Officially, Dark Blue, season one didn’t get a wide available release. Instead TNT offers a DV-R set on their site. I was “first in line” to order a copy because it’s something I’m curious about. But what does Dark Blue have to offer that the next top-rated cop drama doesn’t already have?
Dark Blue, Season One TNT Review
Deep cover requires the best detectives in the department, and some of the strongest minds. A mind that, if ones not careful can fill with the thoughts and actions that might make them believe to be invincible. Lt. Carter Shaw (Dylan McDermott) has hand-picked each of his detectives. Come to find out, the feds somehow play into Carter’s latest operation of a hardcore gang ring distributing drugs. FBI is on the case after one of their own is beaten and near death, apparently a drop by the same gang. Viewing surveillance footage, Carter recognizes a face, Dean Bendis (Logan Marshall-Green), the rebel of his team. Fearing that Dean has switched loyalties, Carter brings in another player, Ty Curtis (Omari Hardwick). A newlywed, Ty’s wife, Melissa is troubled by his line of work.
Knowing that the two of them cannot single-handedly bring down the ruthless gang, Carter recruits Jamie Allen (Nicki Aycox), a patrol cop who has fabricated a past that allowed her into the academy. Needing a person who can lie without blinking and make it convincing, Carter pulls her into his elite few to make the bust. Setbacks hurt their case but a big break leads them right back to the top where they take the steps to insure their case.
For a show that received inconsequential commendations and even slimmer ratings, it is actually one of the best cop dramas to have seen completion. Unfortunately for the show, during its timid second season, it did get a cancel notification meaning that a mere twenty episodes – in total is likely all fans will ever see of this team. There are a variety of reasons why I so like this show.
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First impressions immediately set up a concept that this is going to be much different than most of Dark Blue’s counterparts. Cumulating during the first three shows the writer reveal a strict pattern. Each takes the hour to pick out a team member – minus Carter, and dedicates that case around one of the characters. (The pilot isn’t just a pilot, it’s about Dean.) To some of us, this might seem unimportant, to others interested in the characters, this is golden. I fit in the latter category and liked getting to know the protagonists on a deeper, less formal level while seeing the entire team gel for what is an exhilarating journey. Rather than writing characters that are immediately “likable” – all American good guys, the actors and writers explore their conscious on a number of investigations.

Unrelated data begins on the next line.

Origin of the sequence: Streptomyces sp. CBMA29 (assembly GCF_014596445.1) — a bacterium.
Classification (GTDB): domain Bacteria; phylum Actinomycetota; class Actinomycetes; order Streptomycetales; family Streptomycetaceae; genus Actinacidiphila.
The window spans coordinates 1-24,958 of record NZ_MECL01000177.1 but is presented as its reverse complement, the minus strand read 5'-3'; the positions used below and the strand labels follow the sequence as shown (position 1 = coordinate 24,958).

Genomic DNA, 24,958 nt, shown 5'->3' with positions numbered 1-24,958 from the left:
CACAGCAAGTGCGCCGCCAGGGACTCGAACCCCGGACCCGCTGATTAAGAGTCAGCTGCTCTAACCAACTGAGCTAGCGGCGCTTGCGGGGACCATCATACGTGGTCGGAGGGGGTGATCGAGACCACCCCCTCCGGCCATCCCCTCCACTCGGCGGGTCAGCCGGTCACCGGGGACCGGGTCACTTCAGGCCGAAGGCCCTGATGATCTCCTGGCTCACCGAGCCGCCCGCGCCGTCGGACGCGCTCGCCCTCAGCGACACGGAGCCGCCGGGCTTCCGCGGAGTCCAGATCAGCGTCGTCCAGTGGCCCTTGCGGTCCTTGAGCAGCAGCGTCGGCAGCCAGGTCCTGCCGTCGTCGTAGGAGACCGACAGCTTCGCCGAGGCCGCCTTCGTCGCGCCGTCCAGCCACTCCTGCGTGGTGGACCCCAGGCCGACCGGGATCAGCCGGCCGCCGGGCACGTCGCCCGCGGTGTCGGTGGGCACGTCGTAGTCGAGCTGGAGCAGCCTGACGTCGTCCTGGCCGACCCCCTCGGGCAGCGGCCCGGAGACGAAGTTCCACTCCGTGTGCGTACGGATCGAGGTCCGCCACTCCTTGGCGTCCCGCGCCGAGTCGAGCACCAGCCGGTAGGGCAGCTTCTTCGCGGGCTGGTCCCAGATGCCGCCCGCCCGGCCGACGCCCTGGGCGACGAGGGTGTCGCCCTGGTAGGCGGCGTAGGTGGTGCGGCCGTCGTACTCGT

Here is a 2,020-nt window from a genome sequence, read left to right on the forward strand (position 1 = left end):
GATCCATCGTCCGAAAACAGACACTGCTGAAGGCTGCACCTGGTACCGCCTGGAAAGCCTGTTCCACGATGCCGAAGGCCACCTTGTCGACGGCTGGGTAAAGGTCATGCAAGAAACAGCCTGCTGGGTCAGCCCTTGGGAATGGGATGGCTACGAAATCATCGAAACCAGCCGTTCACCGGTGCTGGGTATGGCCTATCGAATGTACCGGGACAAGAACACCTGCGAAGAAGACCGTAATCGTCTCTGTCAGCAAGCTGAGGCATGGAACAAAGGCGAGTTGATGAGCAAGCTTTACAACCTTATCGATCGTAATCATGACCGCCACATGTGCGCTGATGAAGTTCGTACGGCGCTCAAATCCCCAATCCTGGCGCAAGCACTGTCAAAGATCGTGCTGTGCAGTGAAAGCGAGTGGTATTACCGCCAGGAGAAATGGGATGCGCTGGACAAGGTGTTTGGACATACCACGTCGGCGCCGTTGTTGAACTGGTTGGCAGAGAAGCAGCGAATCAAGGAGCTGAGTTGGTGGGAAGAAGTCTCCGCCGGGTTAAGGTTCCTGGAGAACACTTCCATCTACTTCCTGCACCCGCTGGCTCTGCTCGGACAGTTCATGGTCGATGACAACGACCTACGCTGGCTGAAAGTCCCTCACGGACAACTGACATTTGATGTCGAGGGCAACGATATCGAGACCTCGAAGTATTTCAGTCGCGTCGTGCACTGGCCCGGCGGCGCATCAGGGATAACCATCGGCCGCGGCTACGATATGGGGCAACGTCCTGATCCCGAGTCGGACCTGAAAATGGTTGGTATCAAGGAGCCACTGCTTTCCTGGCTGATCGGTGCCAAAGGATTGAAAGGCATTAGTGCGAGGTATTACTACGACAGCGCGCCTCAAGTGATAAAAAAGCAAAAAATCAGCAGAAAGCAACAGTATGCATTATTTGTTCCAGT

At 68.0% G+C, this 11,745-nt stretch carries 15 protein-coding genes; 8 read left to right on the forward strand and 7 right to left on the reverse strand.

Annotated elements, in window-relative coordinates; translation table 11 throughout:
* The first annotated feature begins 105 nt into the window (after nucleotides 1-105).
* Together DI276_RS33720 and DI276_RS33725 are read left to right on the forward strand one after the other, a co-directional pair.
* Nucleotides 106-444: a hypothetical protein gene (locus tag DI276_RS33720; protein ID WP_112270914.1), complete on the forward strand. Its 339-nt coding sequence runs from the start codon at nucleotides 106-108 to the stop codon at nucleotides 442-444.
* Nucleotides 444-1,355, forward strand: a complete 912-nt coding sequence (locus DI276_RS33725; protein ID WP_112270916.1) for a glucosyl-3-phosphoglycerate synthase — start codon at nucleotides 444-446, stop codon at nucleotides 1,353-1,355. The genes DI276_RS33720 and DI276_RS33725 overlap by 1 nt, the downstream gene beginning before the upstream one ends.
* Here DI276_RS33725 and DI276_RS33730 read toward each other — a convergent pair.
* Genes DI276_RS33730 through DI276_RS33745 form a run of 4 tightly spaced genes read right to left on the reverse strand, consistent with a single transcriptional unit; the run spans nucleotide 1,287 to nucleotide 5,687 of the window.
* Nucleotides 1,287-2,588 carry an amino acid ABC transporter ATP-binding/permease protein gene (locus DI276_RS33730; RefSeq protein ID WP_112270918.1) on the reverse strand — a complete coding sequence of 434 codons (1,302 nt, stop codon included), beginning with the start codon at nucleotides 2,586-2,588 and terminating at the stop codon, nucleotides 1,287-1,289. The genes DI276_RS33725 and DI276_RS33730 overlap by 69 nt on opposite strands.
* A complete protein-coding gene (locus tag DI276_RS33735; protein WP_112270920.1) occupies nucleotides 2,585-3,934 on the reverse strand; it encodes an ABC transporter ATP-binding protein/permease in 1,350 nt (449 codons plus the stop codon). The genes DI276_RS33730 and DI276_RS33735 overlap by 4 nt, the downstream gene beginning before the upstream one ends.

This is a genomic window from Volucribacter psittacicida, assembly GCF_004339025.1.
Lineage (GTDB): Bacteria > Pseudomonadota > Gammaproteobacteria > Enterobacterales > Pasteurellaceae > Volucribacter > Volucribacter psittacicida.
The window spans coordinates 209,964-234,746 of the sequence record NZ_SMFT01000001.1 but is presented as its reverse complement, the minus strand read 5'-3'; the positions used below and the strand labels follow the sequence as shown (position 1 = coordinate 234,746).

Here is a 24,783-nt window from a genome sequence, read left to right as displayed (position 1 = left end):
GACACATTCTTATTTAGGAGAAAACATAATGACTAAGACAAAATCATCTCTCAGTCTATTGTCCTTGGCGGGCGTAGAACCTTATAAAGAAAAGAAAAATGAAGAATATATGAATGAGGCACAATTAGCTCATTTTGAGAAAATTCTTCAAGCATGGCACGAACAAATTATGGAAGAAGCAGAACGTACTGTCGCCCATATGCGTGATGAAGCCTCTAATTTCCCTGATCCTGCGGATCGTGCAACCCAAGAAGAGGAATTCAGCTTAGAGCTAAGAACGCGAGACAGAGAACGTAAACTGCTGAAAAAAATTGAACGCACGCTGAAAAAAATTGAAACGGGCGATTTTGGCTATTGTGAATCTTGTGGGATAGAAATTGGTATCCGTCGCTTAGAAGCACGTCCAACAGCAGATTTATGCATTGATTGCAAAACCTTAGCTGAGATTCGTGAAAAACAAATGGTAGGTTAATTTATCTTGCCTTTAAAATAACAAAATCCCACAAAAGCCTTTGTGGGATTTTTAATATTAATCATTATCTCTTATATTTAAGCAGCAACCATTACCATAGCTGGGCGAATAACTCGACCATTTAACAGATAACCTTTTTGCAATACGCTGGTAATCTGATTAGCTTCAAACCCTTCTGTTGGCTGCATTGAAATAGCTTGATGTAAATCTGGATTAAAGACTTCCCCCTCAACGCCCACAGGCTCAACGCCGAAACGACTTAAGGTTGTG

Normally we really want to like the main people and this elite group is likable. But they aren’t “perfect,” nor do we see them as happy-go-lucky innocents. They are messed up that, in some cases are really shameful. In wrestling so much of the time with their conscious, writers place many temptations in their paths. Nearly all their troubles are of their own making; these many flaws because of the deep undercover work they must do and lengths they take to remain alive. Jamie and Dean aren’t ideal cops. And Carter actually elects sympathy many times. His team is very “hard” on him because of his sometimes unethical methods. Emmy-Winning McDermott is a very capable actor in the role; his leader is just moderate enough but yet is as hard-nosed as the criminals. Ty is perhaps the most morally sound of the group.
I may be the only one, but I am sorry at TNT’s decision to cancel this. It’s intelligent, well-written and seems a unique premise in a genre where competition is difficult. The characters are engaging but hints of mystery keep you engrossed in their lives post work and in some cases pre-career. Carter is a strong leader not unlike many other television favorites; Dean is a rebel; Ty is the all-around good guy and Jamie… she is a mystery who can be hard to like because of her immoral, rash decisions — choices that once led to tragedy.
Dark Blue is one of Jerry Bruckheimer’s best, something that makes it all the worse to see disappear.
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You can find Dark Blue, season one digitally on Amazon Video
Content: Tense scenes involve shootings resulting in injuries or deaths. Implications suggest various sexual relationships. Profanity isn’t overflowing in every episode. Kidnappings, drug rings and gangs become plots. Forced to take drugs while maintaining cover, Jamie gets high once. The show is TV-14.